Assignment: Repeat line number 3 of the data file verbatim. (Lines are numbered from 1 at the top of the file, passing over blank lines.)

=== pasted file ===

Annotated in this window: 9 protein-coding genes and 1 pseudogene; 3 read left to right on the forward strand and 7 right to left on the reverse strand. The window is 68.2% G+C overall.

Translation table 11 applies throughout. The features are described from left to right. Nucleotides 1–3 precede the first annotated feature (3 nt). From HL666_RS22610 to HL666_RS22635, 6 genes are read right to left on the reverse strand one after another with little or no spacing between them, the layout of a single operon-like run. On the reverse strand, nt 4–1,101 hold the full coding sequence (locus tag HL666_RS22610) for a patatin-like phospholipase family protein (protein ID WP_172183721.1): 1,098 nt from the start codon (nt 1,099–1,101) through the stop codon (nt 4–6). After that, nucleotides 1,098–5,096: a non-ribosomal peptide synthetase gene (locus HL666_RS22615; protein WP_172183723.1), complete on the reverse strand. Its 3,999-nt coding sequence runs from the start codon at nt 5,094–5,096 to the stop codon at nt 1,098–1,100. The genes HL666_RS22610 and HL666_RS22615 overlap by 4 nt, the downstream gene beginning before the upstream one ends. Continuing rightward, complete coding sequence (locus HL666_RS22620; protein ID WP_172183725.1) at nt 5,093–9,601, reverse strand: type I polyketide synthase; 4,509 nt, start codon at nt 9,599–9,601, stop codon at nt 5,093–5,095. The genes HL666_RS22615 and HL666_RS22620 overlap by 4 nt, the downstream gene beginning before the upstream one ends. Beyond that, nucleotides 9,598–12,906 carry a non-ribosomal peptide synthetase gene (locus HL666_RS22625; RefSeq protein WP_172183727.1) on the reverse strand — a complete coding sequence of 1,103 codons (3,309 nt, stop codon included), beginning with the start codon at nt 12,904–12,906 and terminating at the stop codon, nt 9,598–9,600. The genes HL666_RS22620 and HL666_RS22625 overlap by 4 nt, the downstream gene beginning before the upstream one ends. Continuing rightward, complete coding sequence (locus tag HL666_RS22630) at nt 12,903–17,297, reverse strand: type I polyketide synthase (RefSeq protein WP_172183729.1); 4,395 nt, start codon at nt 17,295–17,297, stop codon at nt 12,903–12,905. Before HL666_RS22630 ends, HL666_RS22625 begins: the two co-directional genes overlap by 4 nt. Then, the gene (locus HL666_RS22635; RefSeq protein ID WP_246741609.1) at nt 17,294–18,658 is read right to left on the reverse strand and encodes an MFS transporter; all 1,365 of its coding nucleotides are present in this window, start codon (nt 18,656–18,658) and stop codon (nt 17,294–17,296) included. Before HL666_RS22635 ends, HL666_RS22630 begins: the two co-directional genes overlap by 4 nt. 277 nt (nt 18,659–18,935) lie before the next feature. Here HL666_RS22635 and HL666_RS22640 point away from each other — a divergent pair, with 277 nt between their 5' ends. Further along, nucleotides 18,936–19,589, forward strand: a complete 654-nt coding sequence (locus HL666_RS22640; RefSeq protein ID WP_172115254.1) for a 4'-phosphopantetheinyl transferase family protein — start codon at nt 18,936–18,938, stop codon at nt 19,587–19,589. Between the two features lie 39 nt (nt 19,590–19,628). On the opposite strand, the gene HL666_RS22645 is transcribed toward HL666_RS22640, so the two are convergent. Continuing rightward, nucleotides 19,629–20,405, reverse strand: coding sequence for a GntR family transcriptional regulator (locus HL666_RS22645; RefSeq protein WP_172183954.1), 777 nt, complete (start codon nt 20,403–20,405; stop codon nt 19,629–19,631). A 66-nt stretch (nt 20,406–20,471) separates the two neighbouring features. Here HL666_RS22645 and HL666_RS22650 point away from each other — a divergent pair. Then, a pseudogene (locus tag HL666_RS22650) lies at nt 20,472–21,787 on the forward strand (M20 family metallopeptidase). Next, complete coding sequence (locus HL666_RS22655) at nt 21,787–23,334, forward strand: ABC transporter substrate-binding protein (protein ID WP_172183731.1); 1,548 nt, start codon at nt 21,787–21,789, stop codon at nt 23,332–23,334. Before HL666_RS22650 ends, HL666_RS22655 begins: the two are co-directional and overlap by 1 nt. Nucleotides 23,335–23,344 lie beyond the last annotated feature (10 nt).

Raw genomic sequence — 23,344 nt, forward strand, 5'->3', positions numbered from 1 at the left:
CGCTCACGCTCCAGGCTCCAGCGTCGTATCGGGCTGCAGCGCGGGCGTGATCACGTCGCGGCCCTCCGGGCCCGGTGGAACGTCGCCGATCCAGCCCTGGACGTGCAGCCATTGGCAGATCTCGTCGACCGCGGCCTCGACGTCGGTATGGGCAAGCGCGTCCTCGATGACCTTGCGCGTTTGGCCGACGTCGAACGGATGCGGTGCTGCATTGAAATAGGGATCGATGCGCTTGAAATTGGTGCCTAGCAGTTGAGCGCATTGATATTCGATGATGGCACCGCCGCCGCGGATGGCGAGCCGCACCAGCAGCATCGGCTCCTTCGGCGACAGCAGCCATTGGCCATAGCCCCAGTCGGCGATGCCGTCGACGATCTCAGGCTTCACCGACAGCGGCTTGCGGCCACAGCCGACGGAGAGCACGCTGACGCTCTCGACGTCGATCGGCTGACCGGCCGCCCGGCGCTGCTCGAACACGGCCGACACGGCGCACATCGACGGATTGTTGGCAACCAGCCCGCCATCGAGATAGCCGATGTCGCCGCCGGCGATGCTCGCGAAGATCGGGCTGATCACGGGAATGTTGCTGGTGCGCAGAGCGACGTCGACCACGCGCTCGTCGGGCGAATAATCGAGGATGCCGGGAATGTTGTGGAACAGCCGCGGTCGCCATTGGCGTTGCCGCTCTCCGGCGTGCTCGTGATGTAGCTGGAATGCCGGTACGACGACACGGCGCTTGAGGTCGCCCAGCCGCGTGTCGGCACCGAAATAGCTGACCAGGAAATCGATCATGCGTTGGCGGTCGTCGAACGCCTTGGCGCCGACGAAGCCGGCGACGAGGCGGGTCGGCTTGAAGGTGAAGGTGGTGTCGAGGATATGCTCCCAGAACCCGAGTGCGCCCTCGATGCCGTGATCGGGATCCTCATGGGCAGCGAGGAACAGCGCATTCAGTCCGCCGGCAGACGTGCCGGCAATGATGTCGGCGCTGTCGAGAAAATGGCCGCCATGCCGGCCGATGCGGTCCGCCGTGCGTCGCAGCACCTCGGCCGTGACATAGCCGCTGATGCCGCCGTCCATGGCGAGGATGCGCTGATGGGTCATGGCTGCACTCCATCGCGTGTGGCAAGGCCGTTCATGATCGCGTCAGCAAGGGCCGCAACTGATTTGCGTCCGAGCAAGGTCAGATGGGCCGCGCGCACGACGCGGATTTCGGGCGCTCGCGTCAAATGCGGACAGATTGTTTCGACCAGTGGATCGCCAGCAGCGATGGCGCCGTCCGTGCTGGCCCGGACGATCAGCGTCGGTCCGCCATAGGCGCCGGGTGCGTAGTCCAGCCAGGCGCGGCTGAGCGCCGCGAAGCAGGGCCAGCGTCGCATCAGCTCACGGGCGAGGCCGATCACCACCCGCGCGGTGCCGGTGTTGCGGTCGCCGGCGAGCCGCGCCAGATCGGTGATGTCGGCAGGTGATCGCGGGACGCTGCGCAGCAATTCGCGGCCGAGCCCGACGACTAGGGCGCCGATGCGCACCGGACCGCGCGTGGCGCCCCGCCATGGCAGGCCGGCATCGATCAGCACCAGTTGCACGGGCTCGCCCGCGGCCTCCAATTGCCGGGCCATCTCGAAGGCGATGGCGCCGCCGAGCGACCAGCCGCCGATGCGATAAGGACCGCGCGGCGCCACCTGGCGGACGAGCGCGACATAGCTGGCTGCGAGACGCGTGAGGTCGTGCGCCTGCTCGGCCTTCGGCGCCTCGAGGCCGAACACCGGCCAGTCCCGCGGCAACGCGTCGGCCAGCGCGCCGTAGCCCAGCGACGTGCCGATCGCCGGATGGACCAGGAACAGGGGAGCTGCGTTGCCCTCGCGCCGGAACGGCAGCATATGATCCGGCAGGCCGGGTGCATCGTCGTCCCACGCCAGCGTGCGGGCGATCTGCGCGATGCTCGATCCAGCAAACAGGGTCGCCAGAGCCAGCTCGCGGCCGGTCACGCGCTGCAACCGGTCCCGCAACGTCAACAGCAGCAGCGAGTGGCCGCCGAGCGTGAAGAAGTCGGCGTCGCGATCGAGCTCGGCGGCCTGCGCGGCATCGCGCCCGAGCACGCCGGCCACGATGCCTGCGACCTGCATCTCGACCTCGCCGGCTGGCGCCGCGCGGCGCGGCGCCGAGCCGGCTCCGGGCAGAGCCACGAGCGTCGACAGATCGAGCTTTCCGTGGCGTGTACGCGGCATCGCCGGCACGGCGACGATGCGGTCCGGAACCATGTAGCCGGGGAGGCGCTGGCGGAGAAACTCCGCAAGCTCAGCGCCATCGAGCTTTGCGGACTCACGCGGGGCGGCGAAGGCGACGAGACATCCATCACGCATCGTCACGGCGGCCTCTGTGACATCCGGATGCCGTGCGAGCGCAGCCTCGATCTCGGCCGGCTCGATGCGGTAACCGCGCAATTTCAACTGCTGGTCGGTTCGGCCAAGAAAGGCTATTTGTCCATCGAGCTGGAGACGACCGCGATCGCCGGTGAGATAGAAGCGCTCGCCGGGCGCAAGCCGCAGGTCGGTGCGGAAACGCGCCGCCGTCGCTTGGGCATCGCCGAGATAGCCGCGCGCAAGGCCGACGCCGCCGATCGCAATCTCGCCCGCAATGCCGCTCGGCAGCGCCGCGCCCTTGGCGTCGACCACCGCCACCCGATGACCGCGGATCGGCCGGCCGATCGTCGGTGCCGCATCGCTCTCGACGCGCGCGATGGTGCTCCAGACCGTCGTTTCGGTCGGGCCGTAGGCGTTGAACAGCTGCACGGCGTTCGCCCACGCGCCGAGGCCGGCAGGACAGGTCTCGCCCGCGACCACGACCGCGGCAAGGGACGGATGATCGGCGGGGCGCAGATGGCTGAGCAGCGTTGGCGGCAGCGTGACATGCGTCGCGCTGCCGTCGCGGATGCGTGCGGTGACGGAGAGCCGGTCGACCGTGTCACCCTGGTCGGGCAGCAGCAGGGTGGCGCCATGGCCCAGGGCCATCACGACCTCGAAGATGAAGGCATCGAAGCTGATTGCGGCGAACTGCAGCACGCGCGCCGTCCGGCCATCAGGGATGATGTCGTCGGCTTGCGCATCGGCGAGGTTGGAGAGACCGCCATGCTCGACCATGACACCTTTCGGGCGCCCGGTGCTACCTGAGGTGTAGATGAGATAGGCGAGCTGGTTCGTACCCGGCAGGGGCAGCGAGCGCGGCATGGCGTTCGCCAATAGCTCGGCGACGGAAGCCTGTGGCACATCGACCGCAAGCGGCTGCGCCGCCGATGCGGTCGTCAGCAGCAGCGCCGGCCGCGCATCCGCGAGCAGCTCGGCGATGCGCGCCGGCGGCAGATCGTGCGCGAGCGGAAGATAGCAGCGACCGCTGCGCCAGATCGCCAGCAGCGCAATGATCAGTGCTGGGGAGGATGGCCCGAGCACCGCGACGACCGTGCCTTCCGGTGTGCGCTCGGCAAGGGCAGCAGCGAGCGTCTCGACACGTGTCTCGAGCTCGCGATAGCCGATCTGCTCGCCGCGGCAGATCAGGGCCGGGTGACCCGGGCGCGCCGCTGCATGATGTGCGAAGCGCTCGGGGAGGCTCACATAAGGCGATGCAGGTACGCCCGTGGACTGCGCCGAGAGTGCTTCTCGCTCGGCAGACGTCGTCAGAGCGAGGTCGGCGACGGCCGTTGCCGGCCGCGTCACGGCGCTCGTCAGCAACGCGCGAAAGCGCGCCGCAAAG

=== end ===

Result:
Raw genomic sequence — 23,344 nt, forward strand, 5'->3', positions numbered from 1 at the left: